As I browse through the great libraries of the world, the Widener Library at Harvard, the Library of Congress, the Library of the British Museum, I am again and again impressed by the fact that science is made chiefly not by advance in content, but by advance in method. Newton could not have solved introductory problems of celestial mechanics until he had invented the method of the calculus. Helmholtz could not discover the nature of tone qualities without inventing metal resonators, and showing how they were to be used. Max Planck could not give us quantum theory except by investigating the dynamics of black-body radiation. Pavlov could not give us the behavior world of classical conditioning without the conditioned response method. Freud could not give us the theory of the unconscious without working through the psychoanalytic method.

Indeed the predetermination of concepts by methods is one of the general, almost universal, realities of modern science. You will find in the Widener Library, for example, a vast graveyard of psychological ideas, stimulating and challenging in their era, but without a method which could give them life; while even rather meager and humble experimentalists have proved capable of building a structure of experimental psychology—a house in which personalities like Wertheimer or Hull or Tolman can look out of the windows upon an exciting and vast domain.

The glory and the bane of modern life is the scientific method. The nurse, the social worker, no less than the physician and the engineer, the critic of literature, indeed, even the critic of music and the fine arts, lives or dies by his method, and his method becomes more and more like the method of science. Dip for a moment, for example, into the fascinating world of cultural anthropology and prehistory, and the challenging and maddening world of the analysis of historical artifacts, records, and documents, and see what is happening to them all by methods of dating through carbon 14. You will find that science has descended upon the earlier, cruder methods as the lava of Vesuvius descended upon Pompeii.

With the death of the old comes a new life. The world is suddenly caught, disciplined, and forced into order by the very nature of the message of science. There is a great deal of “playing dead” and a great deal of “playing deaf,” particularly among some students of personality who are more at home in the generous tradition of an impressionistic type of literary and artistic criticism. They were content because it was their life to say that a painting must or must not have been painted by Rembrandt because of its atmosphere, or because of the personality which was breathed into it. Unfortunately, they set up arguments like this against the simple realities of analysis of paint and of canvas, and if the kind of paint used is simply incompatible with the given interpretation, the scientific method must—however grudgingly—be accepted. It will be my thesis that intuition will gain rather than lose, will become richer rather than poorer by this acknowledgement of the role of science. My primary point is that the method of science sweeps like a homogeneous glacier-like process down over the whole of the world, and that it does certain things to the people who study personality in their social settings which can never be undone by any alternative, never reversed by another method, however suggestive and however valuable.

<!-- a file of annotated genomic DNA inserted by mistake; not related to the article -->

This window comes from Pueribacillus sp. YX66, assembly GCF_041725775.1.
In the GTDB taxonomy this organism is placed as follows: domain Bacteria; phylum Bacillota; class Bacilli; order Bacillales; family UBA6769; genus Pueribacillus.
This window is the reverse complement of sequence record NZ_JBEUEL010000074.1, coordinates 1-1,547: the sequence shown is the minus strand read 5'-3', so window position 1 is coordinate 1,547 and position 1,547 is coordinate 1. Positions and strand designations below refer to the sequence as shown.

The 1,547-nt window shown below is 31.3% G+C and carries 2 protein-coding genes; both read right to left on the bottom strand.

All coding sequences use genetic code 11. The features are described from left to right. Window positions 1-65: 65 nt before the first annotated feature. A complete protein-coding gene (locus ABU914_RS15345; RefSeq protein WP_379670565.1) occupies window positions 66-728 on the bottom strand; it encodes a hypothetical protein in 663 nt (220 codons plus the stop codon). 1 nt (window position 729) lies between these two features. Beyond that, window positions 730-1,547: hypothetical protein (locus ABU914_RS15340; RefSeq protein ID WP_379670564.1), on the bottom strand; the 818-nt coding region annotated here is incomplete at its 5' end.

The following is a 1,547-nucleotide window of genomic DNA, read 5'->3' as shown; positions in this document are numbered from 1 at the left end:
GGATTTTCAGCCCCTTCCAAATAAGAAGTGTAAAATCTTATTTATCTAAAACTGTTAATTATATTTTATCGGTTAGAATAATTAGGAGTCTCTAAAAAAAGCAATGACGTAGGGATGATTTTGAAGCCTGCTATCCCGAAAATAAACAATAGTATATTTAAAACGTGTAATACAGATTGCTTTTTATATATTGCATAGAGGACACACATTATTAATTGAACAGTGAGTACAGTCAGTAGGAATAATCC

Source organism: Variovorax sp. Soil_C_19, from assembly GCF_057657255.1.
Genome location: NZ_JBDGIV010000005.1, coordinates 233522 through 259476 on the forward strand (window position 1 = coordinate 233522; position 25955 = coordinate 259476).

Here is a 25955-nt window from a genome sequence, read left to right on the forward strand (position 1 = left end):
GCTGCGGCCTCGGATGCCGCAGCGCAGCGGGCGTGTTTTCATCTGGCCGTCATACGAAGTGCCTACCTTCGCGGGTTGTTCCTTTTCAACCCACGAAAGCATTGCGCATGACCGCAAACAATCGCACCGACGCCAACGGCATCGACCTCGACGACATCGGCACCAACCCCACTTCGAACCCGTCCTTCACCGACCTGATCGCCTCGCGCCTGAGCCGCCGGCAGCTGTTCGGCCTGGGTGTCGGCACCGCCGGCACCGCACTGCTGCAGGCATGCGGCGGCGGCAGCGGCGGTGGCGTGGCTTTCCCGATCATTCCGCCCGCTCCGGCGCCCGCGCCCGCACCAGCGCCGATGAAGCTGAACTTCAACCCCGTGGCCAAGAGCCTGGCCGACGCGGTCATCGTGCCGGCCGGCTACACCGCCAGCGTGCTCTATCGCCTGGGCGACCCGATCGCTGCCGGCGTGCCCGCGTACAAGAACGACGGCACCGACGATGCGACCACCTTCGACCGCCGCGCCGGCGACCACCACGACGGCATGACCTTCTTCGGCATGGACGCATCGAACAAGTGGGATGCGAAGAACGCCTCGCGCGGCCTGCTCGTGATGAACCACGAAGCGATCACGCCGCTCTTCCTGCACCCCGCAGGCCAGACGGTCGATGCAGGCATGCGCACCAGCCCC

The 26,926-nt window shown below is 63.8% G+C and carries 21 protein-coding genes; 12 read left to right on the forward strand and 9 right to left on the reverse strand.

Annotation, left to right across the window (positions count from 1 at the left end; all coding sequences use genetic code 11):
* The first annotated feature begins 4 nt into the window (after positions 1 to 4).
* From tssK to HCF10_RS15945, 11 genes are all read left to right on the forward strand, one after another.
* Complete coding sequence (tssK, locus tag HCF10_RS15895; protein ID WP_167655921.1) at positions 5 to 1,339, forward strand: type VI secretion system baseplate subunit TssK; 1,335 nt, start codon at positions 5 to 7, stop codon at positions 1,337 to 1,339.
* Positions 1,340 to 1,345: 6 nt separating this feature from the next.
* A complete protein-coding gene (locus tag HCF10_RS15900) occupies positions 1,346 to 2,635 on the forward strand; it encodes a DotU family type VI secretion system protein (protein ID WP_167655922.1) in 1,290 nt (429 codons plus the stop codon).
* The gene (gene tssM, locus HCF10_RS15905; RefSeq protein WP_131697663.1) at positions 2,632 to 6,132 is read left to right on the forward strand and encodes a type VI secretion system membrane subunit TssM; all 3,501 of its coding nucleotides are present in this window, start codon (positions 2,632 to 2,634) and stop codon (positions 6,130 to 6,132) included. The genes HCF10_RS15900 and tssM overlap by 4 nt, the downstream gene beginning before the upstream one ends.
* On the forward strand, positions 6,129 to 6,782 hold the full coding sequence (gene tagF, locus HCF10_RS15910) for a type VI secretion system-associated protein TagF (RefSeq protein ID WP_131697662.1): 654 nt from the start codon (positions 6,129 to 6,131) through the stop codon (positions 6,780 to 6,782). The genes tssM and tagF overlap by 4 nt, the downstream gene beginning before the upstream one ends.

I have said that method predetermines the subject matter of the special disciplines. But what would really be better would be to say that there is a mutual predetermination of concept by method, and of method by concept. The concepts which belong to Western European culture serve, in large degree, to shape the mind of the person who invents a method. The method leads back into the structure of the science he is creating. It is, in general, a time-space system of ideas—strictly a time-space-mass-energy system of ideas, still essentially Newtonian—that underlies the structure of physical science, and the modern physical science working through the theory of the nucleus, the theory of energy, quantum theory, the theory of new and challenging aspects of time and of space, has been forced upon the modern thinker. The new concepts, frightfully abstract as they are, have worked their way back to guide and limit the invention of new methods which will confirm or modify them.